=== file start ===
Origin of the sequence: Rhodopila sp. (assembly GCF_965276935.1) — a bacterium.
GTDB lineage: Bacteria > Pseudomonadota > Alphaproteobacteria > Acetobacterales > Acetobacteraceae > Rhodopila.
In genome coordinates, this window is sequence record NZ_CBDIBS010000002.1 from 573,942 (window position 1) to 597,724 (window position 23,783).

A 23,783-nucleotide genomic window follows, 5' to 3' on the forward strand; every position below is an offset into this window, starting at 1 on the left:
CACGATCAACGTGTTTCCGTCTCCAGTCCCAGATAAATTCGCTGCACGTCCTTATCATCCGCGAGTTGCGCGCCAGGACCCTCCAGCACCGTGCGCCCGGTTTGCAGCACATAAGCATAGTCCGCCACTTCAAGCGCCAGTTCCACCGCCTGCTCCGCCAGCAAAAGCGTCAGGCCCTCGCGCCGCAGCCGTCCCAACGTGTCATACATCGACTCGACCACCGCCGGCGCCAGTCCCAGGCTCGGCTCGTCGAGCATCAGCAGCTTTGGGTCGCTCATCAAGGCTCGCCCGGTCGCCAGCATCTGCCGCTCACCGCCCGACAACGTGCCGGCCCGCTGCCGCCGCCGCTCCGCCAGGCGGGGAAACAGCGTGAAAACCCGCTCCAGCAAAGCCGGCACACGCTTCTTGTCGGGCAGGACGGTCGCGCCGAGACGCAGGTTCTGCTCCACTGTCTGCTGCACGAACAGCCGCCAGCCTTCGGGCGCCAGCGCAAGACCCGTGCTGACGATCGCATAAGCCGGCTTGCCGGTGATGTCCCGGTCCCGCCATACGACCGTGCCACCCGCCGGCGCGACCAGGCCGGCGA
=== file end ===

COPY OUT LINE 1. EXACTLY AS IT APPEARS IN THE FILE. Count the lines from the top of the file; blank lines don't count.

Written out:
Origin of the sequence: Rhodopila sp. (assembly GCF_965276935.1) — a bacterium.